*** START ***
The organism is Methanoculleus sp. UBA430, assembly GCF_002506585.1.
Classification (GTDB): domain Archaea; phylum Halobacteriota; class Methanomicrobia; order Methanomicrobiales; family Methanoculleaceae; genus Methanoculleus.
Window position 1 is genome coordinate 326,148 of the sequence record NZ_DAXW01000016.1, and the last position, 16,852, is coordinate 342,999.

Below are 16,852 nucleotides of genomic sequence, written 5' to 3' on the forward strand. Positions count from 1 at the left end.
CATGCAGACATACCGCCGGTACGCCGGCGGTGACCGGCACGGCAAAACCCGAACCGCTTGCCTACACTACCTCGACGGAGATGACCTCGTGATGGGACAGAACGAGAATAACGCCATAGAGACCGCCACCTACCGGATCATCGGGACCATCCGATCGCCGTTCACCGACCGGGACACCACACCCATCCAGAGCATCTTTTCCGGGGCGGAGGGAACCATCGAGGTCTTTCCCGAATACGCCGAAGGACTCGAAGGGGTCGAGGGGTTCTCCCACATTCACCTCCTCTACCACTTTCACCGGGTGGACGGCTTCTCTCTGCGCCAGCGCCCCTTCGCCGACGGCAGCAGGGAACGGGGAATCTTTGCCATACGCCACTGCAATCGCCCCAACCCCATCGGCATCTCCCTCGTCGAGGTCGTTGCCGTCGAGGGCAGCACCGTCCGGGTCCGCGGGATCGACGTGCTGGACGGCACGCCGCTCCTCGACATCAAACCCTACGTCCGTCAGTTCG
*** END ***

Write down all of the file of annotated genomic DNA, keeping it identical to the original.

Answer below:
The organism is Methanoculleus sp. UBA430, assembly GCF_002506585.1.
Classification (GTDB): domain Archaea; phylum Halobacteriota; class Methanomicrobia; order Methanomicrobiales; family Methanoculleaceae; genus Methanoculleus.
Window position 1 is genome coordinate 326,148 of the sequence record NZ_DAXW01000016.1, and the last position, 16,852, is coordinate 342,999.

Below are 16,852 nucleotides of genomic sequence, written 5' to 3' on the forward strand. Positions count from 1 at the left end.
CATGCAGACATACCGCCGGTACGCCGGCGGTGACCGGCACGGCAAAACCCGAACCGCTTGCCTACACTACCTCGACGGAGATGACCTCGTGATGGGACAGAACGAGAATAACGCCATAGAGACCGCCACCTACCGGATCATCGGGACCATCCGATCGCCGTTCACCGACCGGGACACCACACCCATCCAGAGCATCTTTTCCGGGGCGGAGGGAACCATCGAGGTCTTTCCCGAATACGCCGAAGGACTCGAAGGGGTCGAGGGGTTCTCCCACATTCACCTCCTCTACCACTTTCACCGGGTGGACGGCTTCTCTCTGCGCCAGCGCCCCTTCGCCGACGGCAGCAGGGAACGGGGAATCTTTGCCATACGCCACTGCAATCGCCCCAACCCCATCGGCATCTCCCTCGTCGAGGTCGTTGCCGTCGAGGGCAGCACCGTCCGGGTCCGCGGGATCGACGTGCTGGACGGCACGCCGCTCCTCGACATCAAACCCTACGTCCGTCAGTTCG